Special Season 2 Trailer Teases Love, Loss And Leslie Jordan

Netflix’s “Special” looks poised to go out on a high note, with new characters, an extended run time and a messy love triangle. 

The second and final season of the comedy series, due out next month, once again follows Ryan (played by writer-creator Ryan O’Connell), a 20-something gay man with cerebral palsy in Los Angeles. After the events of Season 1, the character is navigating a challenging time at work and is estranged from his overprotective mother (Jessica Hecht). 

Things start looking up when Ryan meets a handsome dance instructor (Max Jenkins of “Dead to Me”), who lays on the charm despite being in a relationship with someone else. Meanwhile, his gal pal Kim (Punam Patel) is facing some life changes of her own.  

Viewers can also look forward to an exciting slate of guest appearances by “Russian Doll” actor Charlie Barnett, Lauren Weedman of “Looking” and even Leslie Jordan. To expand on these storylines, each episode of “Special” will now be 30 minutes, instead of the original 15-minute run time. 

Watch the Season 2 trailer of “Special” below. 

A screenwriter whose credits include NBC’s “Will & Grace” revival, O’Connell based “Special” on his personal experiences navigating his real-life sexuality and disability — many of which he recounted in the 2015 memoir “I’m Special: And Other Lies We Tell Ourselves.”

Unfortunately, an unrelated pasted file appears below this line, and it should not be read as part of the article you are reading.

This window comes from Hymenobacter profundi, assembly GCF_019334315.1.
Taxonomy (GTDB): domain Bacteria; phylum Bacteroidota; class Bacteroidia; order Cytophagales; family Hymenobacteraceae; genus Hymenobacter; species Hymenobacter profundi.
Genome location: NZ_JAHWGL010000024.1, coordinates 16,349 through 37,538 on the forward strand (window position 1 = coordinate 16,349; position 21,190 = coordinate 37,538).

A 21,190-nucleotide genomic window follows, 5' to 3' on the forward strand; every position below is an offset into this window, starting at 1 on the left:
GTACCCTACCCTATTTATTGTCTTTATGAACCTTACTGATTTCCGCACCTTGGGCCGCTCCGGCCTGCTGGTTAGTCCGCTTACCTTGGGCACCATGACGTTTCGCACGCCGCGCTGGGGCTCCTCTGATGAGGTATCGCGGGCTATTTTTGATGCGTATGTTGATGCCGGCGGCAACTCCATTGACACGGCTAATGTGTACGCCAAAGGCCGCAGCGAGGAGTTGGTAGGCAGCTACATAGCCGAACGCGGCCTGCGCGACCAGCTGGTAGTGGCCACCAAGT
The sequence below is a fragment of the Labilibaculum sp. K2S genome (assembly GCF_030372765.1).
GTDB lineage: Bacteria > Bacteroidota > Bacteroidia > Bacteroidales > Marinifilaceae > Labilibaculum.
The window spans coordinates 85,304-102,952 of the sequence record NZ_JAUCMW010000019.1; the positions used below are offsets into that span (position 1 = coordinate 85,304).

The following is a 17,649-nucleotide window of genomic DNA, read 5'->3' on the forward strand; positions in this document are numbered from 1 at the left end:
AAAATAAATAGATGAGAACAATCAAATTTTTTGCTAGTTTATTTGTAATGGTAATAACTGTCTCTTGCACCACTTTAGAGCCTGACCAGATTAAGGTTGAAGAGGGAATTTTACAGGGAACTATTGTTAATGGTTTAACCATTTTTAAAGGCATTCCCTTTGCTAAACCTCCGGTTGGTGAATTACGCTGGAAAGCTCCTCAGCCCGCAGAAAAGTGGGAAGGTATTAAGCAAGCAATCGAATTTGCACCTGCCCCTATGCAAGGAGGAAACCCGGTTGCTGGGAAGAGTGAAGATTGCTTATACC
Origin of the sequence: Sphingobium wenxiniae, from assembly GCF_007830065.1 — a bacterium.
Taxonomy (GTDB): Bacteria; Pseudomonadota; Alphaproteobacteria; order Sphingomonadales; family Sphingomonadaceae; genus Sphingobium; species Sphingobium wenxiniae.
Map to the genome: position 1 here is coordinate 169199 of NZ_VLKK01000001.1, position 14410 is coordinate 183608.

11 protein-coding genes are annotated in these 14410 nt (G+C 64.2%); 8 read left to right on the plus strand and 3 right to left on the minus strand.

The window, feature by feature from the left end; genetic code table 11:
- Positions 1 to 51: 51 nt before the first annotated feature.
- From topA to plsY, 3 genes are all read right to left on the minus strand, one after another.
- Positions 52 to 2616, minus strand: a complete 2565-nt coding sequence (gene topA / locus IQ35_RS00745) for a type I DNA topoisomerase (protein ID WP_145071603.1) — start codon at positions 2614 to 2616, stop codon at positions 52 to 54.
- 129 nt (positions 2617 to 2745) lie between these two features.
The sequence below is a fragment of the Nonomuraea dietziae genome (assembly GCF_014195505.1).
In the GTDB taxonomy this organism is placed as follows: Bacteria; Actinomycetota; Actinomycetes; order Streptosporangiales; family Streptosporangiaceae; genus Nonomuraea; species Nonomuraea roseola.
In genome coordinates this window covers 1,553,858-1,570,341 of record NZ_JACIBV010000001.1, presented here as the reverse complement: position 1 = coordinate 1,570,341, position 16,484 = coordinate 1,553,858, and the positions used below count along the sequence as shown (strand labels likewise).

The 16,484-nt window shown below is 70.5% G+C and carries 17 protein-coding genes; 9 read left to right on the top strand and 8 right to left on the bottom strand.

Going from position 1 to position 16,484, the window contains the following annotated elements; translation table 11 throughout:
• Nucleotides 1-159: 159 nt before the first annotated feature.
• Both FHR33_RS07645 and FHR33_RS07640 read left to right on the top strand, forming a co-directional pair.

Speaking to HuffPost in 2019, he said his decision to adapt his autobiography for the screen was borne out of the historic lack of disability representation in mainstream entertainment. “People are so uncomfortable around disabilities, and they’re so scared of offending or treating someone the wrong way, they choose to ignore us,” he explained. “We’re strong, independent, emotionally complex people with our own wants and desires.”

Much of the buzz surrounding the first season of “Special” focused on the show’s third episode, which featured a startlingly frank depiction of gay sex. The scene, O’Connell said, was a response to his frustration with movies like “Call Me by Your Name,” which depict queer relationships as mostly chaste. 

“I was just like, ‘Can we really just talk about anal sex, the positions?’ Because no one ever has,” he said at the time. “I was beyond frustrated. So I was like, ‘Fuck, I’ll do it,’ and then we can start a conversation. Better late than never, you know?”

Season 2 of “Special” debuts on Netflix May 20. 




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